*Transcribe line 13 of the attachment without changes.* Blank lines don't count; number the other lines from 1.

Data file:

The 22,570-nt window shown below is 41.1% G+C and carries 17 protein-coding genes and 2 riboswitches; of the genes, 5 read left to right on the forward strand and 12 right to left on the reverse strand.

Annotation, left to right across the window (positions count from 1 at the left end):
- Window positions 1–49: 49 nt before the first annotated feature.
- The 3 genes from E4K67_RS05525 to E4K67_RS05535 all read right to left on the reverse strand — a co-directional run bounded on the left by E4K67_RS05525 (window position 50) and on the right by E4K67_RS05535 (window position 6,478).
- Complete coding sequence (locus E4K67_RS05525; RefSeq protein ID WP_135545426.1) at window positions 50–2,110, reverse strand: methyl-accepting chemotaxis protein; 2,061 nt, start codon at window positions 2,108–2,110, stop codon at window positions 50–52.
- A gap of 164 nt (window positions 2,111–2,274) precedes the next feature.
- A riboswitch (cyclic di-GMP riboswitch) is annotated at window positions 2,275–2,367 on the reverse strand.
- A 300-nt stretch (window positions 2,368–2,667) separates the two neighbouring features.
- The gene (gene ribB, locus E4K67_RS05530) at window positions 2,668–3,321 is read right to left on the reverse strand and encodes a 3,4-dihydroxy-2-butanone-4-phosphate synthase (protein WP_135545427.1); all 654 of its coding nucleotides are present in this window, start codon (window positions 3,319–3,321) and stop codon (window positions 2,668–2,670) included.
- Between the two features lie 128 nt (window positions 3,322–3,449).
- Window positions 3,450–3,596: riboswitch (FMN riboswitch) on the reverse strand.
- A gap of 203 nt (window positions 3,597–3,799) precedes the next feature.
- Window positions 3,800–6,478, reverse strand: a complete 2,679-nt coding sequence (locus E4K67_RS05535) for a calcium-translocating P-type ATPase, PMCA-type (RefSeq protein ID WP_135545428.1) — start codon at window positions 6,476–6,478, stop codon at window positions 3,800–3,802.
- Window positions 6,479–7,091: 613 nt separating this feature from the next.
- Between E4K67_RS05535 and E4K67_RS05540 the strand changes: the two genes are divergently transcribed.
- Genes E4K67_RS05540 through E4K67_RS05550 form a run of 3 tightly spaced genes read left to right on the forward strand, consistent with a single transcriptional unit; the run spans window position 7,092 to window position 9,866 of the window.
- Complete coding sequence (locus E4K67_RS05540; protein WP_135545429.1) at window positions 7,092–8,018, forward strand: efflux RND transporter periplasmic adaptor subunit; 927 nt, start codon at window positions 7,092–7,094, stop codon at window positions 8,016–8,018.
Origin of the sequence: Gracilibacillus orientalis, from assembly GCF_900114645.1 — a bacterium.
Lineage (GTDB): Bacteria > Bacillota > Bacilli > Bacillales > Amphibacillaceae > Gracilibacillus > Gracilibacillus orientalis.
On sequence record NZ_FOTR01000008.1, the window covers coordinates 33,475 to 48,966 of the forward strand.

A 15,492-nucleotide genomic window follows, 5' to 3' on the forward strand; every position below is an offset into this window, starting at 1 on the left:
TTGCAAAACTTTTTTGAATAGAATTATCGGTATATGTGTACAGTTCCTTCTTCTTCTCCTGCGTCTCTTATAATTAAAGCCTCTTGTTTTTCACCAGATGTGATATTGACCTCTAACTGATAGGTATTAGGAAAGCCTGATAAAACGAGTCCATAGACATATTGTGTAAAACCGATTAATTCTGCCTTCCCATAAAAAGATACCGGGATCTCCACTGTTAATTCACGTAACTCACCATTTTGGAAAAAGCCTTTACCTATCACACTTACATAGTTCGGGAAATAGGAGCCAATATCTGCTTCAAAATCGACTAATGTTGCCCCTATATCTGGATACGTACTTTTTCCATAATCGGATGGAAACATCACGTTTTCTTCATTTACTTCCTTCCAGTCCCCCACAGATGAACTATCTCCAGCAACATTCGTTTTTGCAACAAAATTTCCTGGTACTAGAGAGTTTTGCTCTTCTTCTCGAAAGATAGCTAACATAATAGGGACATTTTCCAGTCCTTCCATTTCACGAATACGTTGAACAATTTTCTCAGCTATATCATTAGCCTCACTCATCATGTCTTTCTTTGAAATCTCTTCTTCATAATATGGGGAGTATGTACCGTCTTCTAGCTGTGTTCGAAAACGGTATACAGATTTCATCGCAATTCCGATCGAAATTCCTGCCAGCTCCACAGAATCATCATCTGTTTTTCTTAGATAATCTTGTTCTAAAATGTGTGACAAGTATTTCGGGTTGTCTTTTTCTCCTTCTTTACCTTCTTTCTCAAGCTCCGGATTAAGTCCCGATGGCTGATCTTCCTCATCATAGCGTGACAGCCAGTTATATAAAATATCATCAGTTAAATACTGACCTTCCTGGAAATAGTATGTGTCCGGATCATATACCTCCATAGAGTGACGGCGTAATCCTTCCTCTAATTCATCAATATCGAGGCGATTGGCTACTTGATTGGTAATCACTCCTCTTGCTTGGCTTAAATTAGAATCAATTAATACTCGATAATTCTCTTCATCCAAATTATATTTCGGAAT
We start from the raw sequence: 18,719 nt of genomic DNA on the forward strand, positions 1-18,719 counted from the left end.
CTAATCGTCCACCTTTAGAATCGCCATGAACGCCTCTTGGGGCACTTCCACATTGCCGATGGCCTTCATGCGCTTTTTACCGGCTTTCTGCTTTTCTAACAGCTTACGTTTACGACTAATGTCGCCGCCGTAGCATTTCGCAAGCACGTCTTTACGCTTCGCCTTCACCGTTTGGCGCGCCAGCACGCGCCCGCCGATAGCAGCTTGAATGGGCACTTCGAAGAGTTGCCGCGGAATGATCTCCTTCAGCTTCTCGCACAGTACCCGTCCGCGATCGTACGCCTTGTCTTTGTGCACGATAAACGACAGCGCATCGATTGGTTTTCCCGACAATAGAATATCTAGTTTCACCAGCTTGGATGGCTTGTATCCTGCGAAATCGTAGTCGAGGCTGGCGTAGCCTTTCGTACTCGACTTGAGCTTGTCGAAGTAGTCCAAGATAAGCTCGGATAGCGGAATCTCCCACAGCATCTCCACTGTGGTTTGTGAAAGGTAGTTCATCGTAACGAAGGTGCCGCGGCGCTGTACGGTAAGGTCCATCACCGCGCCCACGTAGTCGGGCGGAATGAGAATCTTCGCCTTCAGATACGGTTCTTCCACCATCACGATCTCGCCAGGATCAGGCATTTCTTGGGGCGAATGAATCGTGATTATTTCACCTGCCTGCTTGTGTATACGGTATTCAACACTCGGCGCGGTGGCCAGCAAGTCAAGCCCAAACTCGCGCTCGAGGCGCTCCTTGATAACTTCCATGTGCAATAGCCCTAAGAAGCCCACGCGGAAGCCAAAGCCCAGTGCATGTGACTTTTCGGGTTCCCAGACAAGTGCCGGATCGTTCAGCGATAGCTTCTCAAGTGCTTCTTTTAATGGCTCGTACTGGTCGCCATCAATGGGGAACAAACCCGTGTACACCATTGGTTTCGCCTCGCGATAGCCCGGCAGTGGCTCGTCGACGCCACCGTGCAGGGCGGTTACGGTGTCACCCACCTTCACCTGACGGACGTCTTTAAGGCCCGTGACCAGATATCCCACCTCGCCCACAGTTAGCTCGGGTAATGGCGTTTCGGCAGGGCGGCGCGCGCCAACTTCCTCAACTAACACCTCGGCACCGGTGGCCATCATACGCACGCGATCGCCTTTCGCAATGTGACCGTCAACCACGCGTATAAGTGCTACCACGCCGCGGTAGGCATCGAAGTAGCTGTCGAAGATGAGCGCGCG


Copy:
- Window positions 3,800–6,478, reverse strand: a complete 2,679-nt coding sequence (locus E4K67_RS05535) for a calcium-translocating P-type ATPase, PMCA-type (RefSeq protein ID WP_135545428.1) — start codon at window positions 6,476–6,478, stop codon at window positions 3,800–3,802.